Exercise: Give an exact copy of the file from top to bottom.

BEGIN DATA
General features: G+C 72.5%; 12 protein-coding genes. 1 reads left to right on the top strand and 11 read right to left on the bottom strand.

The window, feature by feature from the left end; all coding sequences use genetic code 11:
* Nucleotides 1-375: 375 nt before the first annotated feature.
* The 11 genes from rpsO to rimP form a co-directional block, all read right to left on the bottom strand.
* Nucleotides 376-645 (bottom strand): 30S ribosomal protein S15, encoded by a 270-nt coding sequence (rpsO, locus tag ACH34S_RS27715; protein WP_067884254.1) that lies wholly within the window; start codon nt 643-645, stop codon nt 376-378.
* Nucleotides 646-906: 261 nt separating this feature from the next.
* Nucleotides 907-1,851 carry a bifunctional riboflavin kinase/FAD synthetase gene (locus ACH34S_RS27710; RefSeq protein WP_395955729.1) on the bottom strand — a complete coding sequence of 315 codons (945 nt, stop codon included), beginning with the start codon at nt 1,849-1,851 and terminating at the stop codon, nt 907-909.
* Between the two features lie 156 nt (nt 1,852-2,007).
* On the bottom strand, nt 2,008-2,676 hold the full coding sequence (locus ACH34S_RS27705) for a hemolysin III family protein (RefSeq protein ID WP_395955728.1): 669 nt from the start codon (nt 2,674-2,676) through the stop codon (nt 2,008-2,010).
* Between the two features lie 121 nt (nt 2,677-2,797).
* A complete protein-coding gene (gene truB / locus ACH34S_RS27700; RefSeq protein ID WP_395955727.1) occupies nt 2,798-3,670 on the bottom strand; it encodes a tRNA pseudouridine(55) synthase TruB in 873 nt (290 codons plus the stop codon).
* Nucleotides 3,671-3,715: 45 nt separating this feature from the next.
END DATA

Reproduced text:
General features: G+C 72.5%; 12 protein-coding genes. 1 reads left to right on the top strand and 11 read right to left on the bottom strand.

The window, feature by feature from the left end; all coding sequences use genetic code 11:
* Nucleotides 1-375: 375 nt before the first annotated feature.
* The 11 genes from rpsO to rimP form a co-directional block, all read right to left on the bottom strand.
* Nucleotides 376-645 (bottom strand): 30S ribosomal protein S15, encoded by a 270-nt coding sequence (rpsO, locus tag ACH34S_RS27715; protein WP_067884254.1) that lies wholly within the window; start codon nt 643-645, stop codon nt 376-378.
* Nucleotides 646-906: 261 nt separating this feature from the next.
* Nucleotides 907-1,851 carry a bifunctional riboflavin kinase/FAD synthetase gene (locus ACH34S_RS27710; RefSeq protein WP_395955729.1) on the bottom strand — a complete coding sequence of 315 codons (945 nt, stop codon included), beginning with the start codon at nt 1,849-1,851 and terminating at the stop codon, nt 907-909.
* Between the two features lie 156 nt (nt 1,852-2,007).
* On the bottom strand, nt 2,008-2,676 hold the full coding sequence (locus ACH34S_RS27705) for a hemolysin III family protein (RefSeq protein ID WP_395955728.1): 669 nt from the start codon (nt 2,674-2,676) through the stop codon (nt 2,008-2,010).
* Between the two features lie 121 nt (nt 2,677-2,797).
* A complete protein-coding gene (gene truB / locus ACH34S_RS27700; RefSeq protein ID WP_395955727.1) occupies nt 2,798-3,670 on the bottom strand; it encodes a tRNA pseudouridine(55) synthase TruB in 873 nt (290 codons plus the stop codon).
* Nucleotides 3,671-3,715: 45 nt separating this feature from the next.